Sen. Rand Paul’s filibuster didn’t thrill all of his colleagues.
Almost exactly 24 hours after Mr. Paul began his information-seeking filibuster against John O. Brennan, Sens. John McCain and Lindsey Graham took to the Senate floor to denounce his demands and say he was doing a “disservice” to the debate on drones.
SEE RELATED: No more food fight: Obama’s dinner-lunch combo revives dormant food diplomacy
Mr. McCain quoted from a Wall Street Journal editorial: “The country needs more senators who care about liberty, but if Mr. Paul wants to be taken seriously he needs to do more than pull political stunts that fire up impressionable libertarian kids in their college dorms. He needs to know what he’s talking about.”
The senator went on to say that he didn’t “think that what happened yesterday was helpful to the American people.”
And where Democrats praised Mr. Paul for using Senate rules properly to launch a filibuster, Mr. McCain said it was an abuse of rules that could hurt the GOP in the long run.”What we saw yesterday is going to give ammunition to those who say the rules of the Senate are being abused,” the Arizona Republican said.
Mr. Paul said he was filibustering to get the administration to affirm it won’t kill non-combatant Americans in the U.S. — and his effort was joined by more than a dozen other senators who said they, too, supported his effort to get answers.
Mr. Graham said asking whether the president has the power to kill Americans here at home is a ludicrous question.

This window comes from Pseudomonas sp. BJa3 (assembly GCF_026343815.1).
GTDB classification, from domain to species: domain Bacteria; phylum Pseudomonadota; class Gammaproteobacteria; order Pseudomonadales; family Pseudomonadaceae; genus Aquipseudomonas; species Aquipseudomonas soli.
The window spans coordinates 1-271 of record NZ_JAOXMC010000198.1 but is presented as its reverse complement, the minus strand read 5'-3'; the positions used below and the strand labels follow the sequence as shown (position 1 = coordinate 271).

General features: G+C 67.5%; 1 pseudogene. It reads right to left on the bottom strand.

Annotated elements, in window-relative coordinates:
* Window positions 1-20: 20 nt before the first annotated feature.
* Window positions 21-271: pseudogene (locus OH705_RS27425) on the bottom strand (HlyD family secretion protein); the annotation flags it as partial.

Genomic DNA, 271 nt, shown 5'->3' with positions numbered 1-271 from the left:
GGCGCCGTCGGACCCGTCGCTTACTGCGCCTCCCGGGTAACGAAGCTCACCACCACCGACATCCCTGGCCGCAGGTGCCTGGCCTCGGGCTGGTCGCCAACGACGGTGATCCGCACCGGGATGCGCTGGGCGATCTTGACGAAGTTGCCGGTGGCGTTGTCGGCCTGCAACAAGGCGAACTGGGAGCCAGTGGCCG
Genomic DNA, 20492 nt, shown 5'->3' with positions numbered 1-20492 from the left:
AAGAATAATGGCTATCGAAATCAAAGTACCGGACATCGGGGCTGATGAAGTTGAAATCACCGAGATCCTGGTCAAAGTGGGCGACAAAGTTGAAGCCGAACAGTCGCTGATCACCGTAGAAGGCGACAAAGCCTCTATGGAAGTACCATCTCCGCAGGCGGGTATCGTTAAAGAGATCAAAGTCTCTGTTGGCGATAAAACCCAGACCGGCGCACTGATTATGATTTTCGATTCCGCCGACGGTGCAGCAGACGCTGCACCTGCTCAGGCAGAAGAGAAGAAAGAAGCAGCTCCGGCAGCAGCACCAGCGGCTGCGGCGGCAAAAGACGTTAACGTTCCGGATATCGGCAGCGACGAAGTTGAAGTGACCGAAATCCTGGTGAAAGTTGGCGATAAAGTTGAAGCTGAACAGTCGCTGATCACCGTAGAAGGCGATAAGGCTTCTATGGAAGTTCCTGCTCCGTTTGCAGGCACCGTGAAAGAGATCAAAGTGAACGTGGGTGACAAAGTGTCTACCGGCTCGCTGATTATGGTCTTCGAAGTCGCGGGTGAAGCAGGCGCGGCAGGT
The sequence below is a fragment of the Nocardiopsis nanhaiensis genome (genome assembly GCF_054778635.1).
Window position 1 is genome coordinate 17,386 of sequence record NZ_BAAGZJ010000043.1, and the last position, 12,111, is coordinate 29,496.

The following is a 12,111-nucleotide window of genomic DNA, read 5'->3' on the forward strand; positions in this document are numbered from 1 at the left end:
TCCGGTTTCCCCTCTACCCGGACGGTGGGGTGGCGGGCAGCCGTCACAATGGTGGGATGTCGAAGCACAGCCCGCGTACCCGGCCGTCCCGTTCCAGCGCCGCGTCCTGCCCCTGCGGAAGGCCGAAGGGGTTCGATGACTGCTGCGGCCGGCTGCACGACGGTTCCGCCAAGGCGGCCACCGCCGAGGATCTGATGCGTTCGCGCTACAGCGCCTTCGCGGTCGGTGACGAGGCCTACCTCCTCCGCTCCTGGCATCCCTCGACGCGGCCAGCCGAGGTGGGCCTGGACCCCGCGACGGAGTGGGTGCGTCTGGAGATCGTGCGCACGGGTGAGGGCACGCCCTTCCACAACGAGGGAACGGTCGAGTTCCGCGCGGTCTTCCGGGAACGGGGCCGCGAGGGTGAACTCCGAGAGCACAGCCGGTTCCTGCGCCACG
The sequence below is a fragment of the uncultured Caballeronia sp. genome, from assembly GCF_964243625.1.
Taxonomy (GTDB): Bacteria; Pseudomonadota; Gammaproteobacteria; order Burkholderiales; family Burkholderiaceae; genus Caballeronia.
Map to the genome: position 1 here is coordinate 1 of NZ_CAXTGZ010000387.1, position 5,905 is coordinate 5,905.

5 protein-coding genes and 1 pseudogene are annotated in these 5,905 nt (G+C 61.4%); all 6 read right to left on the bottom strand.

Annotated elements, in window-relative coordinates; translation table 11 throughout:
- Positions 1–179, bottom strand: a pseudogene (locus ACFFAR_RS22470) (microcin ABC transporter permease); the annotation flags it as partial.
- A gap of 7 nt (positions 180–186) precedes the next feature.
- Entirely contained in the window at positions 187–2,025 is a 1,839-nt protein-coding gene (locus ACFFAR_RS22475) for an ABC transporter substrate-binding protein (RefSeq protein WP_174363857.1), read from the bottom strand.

“I do not believe that question deserves an answer,” Mr. Graham said.
Mr. Graham and Mr. McCain led a Republican delegation that held a private dinner with President Obama on Wednesday, as Mr. Paul was holding the floor with help from other GOP colleagues.
Mr. McCain even joked about Mr. Graham’s “behavior” at the dinner.
“He was on his best manners and everyone was impressed,” Mr. McCain said.
Speaking to reporters after he came off the floor Wednesday, Mr. Graham said he defends Mr. Paul’s right to ask questions and seek answers, but said the filibuster has actually pushed him to now support Mr. Brennan.
Mr. Graham said he had been inclined to oppose the nomination because he’d found Brennan to be qualified for the job but also “arrogant, kind of a bit shifty.” He said he wasn’t going to filibuster him but would have voted against him on final passage, but now he’ll vote for him.
“I am going to vote for Brennan now because it’s become a referendum on the drone program,” he said.
Mr. Graham, a South Carolina Republican who is up for re-election next year and could face a primary challenge in the deeply conservative state, also fired back against anyone who would question his decision to meet with Mr. Obama.
“If I can’t go have dinner with the president of the United States to talk about the problems that face our nation, I shouldn’t be running,” Mr. Graham said. “If you want to elect me and for me to promise you I’ll never talk to any Democrats or to the president about solving our problems, you’re voting for the wrong guy.”